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SDCC Week: The Hobbit: The Battle of the Five Armies

One of the most anticipated panels this weekend is definitely going to be for Peter Jackson’s third installment to The Hobbit. 

IGN has posted a video that showcases our favorite cumberdragon, Smaug.

To get you excited, we’re pulling out all the Smaug images from Middle-earth Envisioned. 

The UK’s Royal Mail “Hobbit” stamp. It is a 20p stamp featuring The Hobbit illustration by Peter Malone and was part of the 1998 Presentation Pack #289 entitled Magical Worlds: Fantasy Books for Children.

The Hobbit Board Game is a strategy game by Reiner Knizia featuring the spectacular art of John Howe. Players compete to win as much treasure as they can, while threatened by Smaug the Dragon.

“Smaug” by Anke Eissman.

“A Conversation with Smaug” by Ted Nasmith.

And of course, the voice of Smaug:

So head over to our booth with Walter Foster #1320 and take a look in the book! Pull together your five armies, and get ready for battle:


SDCC Week: Comic-Con Signing with Bob Kato Sunday 3 PM, Booth #1320

SDCC Week: Look for us at the Walter Foster Booth!

SDCC Week: Maleficent, Elsa and More! 7 Disney Eye Makeup Designs

If you’re planning on attending any comic-con, you’ll need some awesome eye makeup ideas. And whether you’re cosplaying or just want to add a little oomph to your outfit, we have the perfect designs for anyone who loves disney, onceabc, princesses or villains!

Be sure to check out our other post on alien eye makeup for more ideas!

1. Princess Merida from Disney’s Brave

2. Snow White

3. Princess Anna from Disney’s Frozen

4. Queen Elsa from Disney’s Frozen

5. The Evil Queen (or Regina for all you onceabc lovers)

6. Ursula from Disney’s The Little Mermaid

7. Maleficent from Disney’s Sleeping Beauty or maleficentmovie (maybe just don’t go green). This could also make a great Elphaba if you’re going the Wicked route.

These amazing designs come from Kendra Stanton's book 500 Eye Makeup Designs:

SDCC Week: Must Make Cosplay Props

You may have the outfit down, but what about the accessories? These prop ideas from 1,000 Incredible Costume and Cosplay Ideas will put the perfect finishing touches on your outfit!


Thermal Detonator: Prop from Return of the Jedi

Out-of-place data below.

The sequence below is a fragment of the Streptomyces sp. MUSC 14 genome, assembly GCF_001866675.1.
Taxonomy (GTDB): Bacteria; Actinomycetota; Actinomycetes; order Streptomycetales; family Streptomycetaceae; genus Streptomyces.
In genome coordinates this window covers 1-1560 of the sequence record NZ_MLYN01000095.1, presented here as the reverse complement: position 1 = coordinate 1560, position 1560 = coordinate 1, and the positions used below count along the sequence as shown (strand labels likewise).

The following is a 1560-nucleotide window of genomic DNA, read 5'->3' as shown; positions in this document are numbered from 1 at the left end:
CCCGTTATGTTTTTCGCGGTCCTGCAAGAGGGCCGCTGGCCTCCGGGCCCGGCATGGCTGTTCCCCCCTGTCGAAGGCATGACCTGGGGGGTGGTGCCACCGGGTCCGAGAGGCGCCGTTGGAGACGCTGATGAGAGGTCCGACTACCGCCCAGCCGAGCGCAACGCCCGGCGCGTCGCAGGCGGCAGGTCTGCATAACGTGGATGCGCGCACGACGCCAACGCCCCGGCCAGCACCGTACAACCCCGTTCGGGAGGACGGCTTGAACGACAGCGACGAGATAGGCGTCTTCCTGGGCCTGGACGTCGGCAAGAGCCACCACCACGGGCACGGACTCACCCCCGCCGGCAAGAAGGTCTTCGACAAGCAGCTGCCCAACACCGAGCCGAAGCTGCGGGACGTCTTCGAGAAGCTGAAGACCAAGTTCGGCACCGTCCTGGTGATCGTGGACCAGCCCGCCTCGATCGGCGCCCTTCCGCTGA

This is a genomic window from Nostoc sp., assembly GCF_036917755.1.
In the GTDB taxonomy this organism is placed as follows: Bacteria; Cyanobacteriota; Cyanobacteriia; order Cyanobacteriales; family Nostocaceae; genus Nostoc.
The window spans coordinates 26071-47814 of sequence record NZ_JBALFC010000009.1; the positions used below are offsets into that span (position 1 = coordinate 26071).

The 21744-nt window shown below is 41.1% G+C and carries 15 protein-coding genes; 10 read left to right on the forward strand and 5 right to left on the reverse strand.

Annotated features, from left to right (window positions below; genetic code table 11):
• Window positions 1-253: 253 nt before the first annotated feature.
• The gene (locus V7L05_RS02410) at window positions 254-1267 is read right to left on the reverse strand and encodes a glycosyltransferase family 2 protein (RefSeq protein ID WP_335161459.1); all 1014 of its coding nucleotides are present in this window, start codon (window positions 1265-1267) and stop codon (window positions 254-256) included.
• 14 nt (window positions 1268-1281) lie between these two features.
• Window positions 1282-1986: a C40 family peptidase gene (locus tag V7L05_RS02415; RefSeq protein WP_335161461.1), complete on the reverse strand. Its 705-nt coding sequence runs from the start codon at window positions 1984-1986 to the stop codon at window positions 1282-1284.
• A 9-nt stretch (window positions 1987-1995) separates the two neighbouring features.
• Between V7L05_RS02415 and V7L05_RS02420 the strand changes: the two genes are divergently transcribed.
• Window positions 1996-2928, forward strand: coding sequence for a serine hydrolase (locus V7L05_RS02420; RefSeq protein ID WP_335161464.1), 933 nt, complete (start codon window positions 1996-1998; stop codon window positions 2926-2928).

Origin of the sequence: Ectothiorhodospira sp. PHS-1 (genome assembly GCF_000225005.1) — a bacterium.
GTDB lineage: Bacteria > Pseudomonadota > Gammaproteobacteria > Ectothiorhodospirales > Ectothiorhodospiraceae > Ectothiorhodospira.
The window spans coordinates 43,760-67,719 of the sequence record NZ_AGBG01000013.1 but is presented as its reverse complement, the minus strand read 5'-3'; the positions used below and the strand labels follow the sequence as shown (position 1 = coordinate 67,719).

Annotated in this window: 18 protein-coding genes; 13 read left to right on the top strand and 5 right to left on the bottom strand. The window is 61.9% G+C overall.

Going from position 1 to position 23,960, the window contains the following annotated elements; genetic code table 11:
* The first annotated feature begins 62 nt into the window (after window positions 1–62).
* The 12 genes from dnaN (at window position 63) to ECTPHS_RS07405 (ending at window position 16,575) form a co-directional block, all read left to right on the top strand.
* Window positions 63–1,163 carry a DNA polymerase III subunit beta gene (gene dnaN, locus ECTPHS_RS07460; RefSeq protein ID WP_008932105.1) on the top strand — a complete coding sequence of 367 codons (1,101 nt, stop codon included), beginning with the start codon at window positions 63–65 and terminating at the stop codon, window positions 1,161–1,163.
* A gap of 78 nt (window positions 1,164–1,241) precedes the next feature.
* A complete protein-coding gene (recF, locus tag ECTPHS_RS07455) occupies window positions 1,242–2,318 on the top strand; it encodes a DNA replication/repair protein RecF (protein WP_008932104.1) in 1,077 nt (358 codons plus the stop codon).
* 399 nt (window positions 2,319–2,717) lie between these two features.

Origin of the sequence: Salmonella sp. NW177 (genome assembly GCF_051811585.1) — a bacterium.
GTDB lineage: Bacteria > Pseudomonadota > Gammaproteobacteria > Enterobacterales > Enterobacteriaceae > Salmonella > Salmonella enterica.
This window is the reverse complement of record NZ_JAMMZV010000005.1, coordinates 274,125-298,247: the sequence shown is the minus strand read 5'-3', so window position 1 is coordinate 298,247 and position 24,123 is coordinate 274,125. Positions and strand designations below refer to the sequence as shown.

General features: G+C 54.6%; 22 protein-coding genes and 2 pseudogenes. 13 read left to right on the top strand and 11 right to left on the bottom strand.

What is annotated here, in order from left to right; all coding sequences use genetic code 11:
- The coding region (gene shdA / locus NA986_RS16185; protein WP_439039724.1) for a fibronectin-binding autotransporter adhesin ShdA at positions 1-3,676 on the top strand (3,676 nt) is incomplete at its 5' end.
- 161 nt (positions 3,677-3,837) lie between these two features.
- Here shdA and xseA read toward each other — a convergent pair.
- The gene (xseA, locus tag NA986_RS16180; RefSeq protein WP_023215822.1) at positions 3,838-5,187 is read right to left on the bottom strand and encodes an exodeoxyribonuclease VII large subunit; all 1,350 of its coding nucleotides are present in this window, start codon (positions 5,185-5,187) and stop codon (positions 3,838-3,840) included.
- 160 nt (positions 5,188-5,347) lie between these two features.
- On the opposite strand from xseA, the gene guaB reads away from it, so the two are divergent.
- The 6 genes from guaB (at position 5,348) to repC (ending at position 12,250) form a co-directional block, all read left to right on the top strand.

Mehrunes’ Razor: Props reconstructed from The Elder Scrolls: Skyrim
CONTRIBUTOR: William Doran, Punished Props, USA; PHOTO: William Doran


Nina Sayers’ Crown: Prop from Black Swan
CONTRIBUTOR: Emma Shaw, USA; PHOTO: Droo Photography


Nix Tire: Prop for Shiva Sister from Final Fantasy
CONTRIBUTOR: Nobody, Bllack & Nobo Cosplay, USA


Blaster: Original prop design


Commander Shepard’s gun: Prop from Mass Effect
CONTRIBUTOR: Leah Nelson, Geek Outlet!, USA; PHOTO: BGZ Studios


The Time Machine: Replica from The Time Machine movie


Edward Scissorhands: Props from the movie Edward Scissorhands



History of 3-D Movies

Lately, all of the biggest blockbusters seem to be released in 3-D, but is this really a new invention or a fad from the past? Hollywood Myths reveals the past behind 3-D movies and how they may not be as new as you think.

Teenagers watching the latest superhero movie may think that 3-D is an exciting new invention, created to let them watch Green Lanterns and Autobots soar through the air. Their grandparents, on the other hand, may think it’s a resurrected fad from the 1950s. But 3-D imagery is actually older than the movies.

In the nineteenth century, a device called a stereoscope was a common household amusement. It was a slide viewer with two eyeholes, through which two side-by-side images of a cityscape or natural wonder could be seen. The images merged to create an illusion of three dimensions, in a manner similar to the one still used in Viewmaster toys.

In 1915, Edwin S. Porter, who directed the pioneering movie The Great Train Robbery (1903), demonstrated a 3-D projection system at a theater in New York City, using two synchronized projectors that displayed color- coded images. The color-coding system, called anaglyph 3-D, was refined in the 1920s and 1930s in a handful of feature films, newsreels, and even Nazi propaganda films. But it was hard to keep the projectors perfectly synchronized, and the 3-D effect was limited.

In the 1930s, inventor Edwin S. Land of the Polaroid Corporation improved the effect by developing better polarizing filters. The outcome was demonstrated in photography exhibits and in a Chrysler ad at the 1939 New York World’s Fair, but World War II delayed the technology’s imple- mentation in feature films.